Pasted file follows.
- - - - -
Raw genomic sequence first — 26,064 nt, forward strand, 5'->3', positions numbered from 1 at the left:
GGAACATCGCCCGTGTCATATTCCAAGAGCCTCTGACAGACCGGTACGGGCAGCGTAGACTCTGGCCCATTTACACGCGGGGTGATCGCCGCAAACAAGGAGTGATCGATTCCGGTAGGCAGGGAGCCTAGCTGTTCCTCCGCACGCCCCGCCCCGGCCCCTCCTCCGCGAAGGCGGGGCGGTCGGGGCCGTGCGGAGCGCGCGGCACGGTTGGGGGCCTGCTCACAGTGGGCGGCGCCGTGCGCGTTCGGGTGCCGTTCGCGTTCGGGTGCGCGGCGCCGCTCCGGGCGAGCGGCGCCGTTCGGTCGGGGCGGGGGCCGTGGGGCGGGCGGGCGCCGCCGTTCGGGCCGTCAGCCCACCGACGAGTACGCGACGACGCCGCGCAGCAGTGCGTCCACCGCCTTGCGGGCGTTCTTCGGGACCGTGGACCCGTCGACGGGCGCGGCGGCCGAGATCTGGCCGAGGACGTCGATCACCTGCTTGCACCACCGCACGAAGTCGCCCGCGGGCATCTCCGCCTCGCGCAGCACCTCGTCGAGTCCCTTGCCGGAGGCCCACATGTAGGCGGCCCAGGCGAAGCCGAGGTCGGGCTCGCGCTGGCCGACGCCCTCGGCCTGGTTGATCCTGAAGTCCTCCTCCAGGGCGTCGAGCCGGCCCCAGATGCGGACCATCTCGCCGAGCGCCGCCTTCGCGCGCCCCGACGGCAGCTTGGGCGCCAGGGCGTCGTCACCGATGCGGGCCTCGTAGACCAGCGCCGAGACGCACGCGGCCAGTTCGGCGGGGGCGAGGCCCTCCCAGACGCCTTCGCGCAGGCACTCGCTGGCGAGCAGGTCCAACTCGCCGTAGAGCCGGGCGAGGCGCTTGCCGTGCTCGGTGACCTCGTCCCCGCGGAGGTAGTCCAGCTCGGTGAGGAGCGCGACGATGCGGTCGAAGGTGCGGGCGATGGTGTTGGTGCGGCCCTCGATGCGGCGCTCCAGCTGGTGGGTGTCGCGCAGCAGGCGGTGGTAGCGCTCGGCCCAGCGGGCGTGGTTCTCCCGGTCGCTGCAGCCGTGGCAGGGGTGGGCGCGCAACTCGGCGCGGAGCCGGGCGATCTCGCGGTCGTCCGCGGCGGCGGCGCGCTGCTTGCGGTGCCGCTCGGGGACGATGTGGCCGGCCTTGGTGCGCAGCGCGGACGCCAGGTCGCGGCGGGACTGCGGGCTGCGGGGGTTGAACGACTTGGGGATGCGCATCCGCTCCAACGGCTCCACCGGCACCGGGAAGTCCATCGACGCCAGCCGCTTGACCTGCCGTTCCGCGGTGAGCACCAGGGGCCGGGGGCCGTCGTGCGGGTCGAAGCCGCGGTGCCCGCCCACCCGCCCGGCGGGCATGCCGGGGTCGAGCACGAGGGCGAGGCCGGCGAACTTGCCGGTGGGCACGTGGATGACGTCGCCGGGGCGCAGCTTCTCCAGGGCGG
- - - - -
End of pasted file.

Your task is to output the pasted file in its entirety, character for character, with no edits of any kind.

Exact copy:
Raw genomic sequence first — 26,064 nt, forward strand, 5'->3', positions numbered from 1 at the left:
GGAACATCGCCCGTGTCATATTCCAAGAGCCTCTGACAGACCGGTACGGGCAGCGTAGACTCTGGCCCATTTACACGCGGGGTGATCGCCGCAAACAAGGAGTGATCGATTCCGGTAGGCAGGGAGCCTAGCTGTTCCTCCGCACGCCCCGCCCCGGCCCCTCCTCCGCGAAGGCGGGGCGGTCGGGGCCGTGCGGAGCGCGCGGCACGGTTGGGGGCCTGCTCACAGTGGGCGGCGCCGTGCGCGTTCGGGTGCCGTTCGCGTTCGGGTGCGCGGCGCCGCTCCGGGCGAGCGGCGCCGTTCGGTCGGGGCGGGGGCCGTGGGGCGGGCGGGCGCCGCCGTTCGGGCCGTCAGCCCACCGACGAGTACGCGACGACGCCGCGCAGCAGTGCGTCCACCGCCTTGCGGGCGTTCTTCGGGACCGTGGACCCGTCGACGGGCGCGGCGGCCGAGATCTGGCCGAGGACGTCGATCACCTGCTTGCACCACCGCACGAAGTCGCCCGCGGGCATCTCCGCCTCGCGCAGCACCTCGTCGAGTCCCTTGCCGGAGGCCCACATGTAGGCGGCCCAGGCGAAGCCGAGGTCGGGCTCGCGCTGGCCGACGCCCTCGGCCTGGTTGATCCTGAAGTCCTCCTCCAGGGCGTCGAGCCGGCCCCAGATGCGGACCATCTCGCCGAGCGCCGCCTTCGCGCGCCCCGACGGCAGCTTGGGCGCCAGGGCGTCGTCACCGATGCGGGCCTCGTAGACCAGCGCCGAGACGCACGCGGCCAGTTCGGCGGGGGCGAGGCCCTCCCAGACGCCTTCGCGCAGGCACTCGCTGGCGAGCAGGTCCAACTCGCCGTAGAGCCGGGCGAGGCGCTTGCCGTGCTCGGTGACCTCGTCCCCGCGGAGGTAGTCCAGCTCGGTGAGGAGCGCGACGATGCGGTCGAAGGTGCGGGCGATGGTGTTGGTGCGGCCCTCGATGCGGCGCTCCAGCTGGTGGGTGTCGCGCAGCAGGCGGTGGTAGCGCTCGGCCCAGCGGGCGTGGTTCTCCCGGTCGCTGCAGCCGTGGCAGGGGTGGGCGCGCAACTCGGCGCGGAGCCGGGCGATCTCGCGGTCGTCCGCGGCGGCGGCGCGCTGCTTGCGGTGCCGCTCGGGGACGATGTGGCCGGCCTTGGTGCGCAGCGCGGACGCCAGGTCGCGGCGGGACTGCGGGCTGCGGGGGTTGAACGACTTGGGGATGCGCATCCGCTCCAACGGCTCCACCGGCACCGGGAAGTCCATCGACGCCAGCCGCTTGACCTGCCGTTCCGCGGTGAGCACCAGGGGCCGGGGGCCGTCGTGCGGGTCGAAGCCGCGGTGCCCGCCCACCCGCCCGGCGGGCATGCCGGGGTCGAGCACGAGGGCGAGGCCGGCGAACTTGCCGGTGGGCACGTGGATGACGTCGCCGGGGCGCAGCTTCTCCAGGGCGG